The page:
# 'pt_BR' needs; 'es' don't;
$ cp -aRfv documentation/content/pt_BR/* documentation/content/pt-br/

  # This will build the 'documentation' and 'website'
$ make

  # This will build only the 'documentation'
$ make documentation

For documents or languages that are not present in the FreeBSD Doc tree, other steps will be necessary, it can be easy when just adding a new document to an existing language or it can be more complicated when it's a new language.

Submitting Translations

In the book FreeBSD Documentation Project Primer for New Contributors there is a chapter explaining how submitting translation.

After committing translations to the offcial doc tree, all translators' names will be added to the list of Additional FreeBSD Contributors and other files.

if you have any questions, you can always ask on freebsd-translators mailing list.


After the migration of the Website and Documentation to Hugo and AsciiDoctor was necessary to lock the Weblate project to convert the current workflow to the new format.





Weblate project for Documentation



Documentation Project

Weblate Project for Website


In Progress

Website Project - In progress while we have open issues in the workflow.

Reopen Weblate



Maillist announce

Weblate FreeBSD addon or Admin command


In Progress

Necessary to adjust components properly. Weblate FreeBSD notes (gist)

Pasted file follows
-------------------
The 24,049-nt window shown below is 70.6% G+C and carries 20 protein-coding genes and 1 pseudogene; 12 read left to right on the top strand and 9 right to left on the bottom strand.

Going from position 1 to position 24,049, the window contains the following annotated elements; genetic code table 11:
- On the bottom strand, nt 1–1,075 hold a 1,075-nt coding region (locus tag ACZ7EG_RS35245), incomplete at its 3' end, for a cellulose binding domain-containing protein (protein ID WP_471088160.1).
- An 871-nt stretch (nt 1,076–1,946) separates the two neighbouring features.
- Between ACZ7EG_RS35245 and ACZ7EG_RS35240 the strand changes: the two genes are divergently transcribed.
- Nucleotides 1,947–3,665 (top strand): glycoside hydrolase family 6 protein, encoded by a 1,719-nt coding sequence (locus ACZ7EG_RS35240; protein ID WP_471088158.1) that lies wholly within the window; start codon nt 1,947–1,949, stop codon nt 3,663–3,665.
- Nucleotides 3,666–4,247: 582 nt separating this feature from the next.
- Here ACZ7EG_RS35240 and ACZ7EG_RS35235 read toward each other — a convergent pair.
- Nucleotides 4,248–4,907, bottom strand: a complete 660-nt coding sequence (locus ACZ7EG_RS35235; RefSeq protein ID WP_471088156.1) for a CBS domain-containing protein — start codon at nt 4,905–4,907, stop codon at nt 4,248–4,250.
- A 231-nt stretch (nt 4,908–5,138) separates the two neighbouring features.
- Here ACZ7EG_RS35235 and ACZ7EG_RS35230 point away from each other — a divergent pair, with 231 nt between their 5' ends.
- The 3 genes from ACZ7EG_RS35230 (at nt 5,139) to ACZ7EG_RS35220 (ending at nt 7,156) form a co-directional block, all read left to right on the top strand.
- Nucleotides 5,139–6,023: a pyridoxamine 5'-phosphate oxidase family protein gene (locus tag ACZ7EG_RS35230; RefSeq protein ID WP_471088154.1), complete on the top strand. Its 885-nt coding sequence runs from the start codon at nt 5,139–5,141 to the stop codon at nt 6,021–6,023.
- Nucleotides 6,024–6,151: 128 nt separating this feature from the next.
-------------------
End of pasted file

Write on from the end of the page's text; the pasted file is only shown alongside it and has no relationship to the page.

Add more resources to current VM

DaniloBaio, EdsonBrandi


From 2vCpu/4Gb to 8vCpu/32Gb. Necessary because now there are 500+ Weblate components and it was very slow in the former VM.

po4a: Hugo/AsciiDoctor support (Major)



po4a maillist - po4a v0.63

po4a: Asciidoc attributes issue (Major)



po4a PR298 - po4a v0.63_1

Ignore chapters-order.adoc files



Ignore toc*.adoc files



Translate .toml files

We can't translate them right now, migrate to .adoc is a way.

Language directories

Hugo don't follow the standard pt_BR, it uses pt-br. Handle it in the scripts.

New variables in the translations

Example of variables just in the translated documents, pt-br articles/explaining-bsd. We need that in the original document, otherwise the workflow with po4a won't work properly.

Use language variable in includes

Examples: books/porters-handbook, books/handbook. Maybe there are other places that can use a language variable as well.

po4a: Lines with '+' sign are being translated wrong




po4a: Add YAML description string to .po files




Re Enable Jenkins CI for translations



Jenkins - Jenkins Artifacts (Translations output)

Weblate Automatic Translation


In Progress

Testing manual translations for pt_BR; next steps update wiki and send an announcement to the mailing list. weblate PR5764 - Weblate FreeBSD notes (gist)

po4a: Fix YAML Front Matter / tags and trademarks



More details on Doc/Translation/Weblate/Documents

po4a: Do not work properly with tables and callouts



More details on Doc/Translation/Weblate/Documents

FAQ (Frequently Asked Questions)

* Do we need to translate Copyright messages?

Every language team decides this for their own language, in pt_BR (Brazilian Portuguese) team, we decided not to translate those messages.


Document based on Fedora article about Zanata.


Doc/Translation/Weblate (last edited 2022-03-31T23:50:45+0000 by LorenzoSalvadore)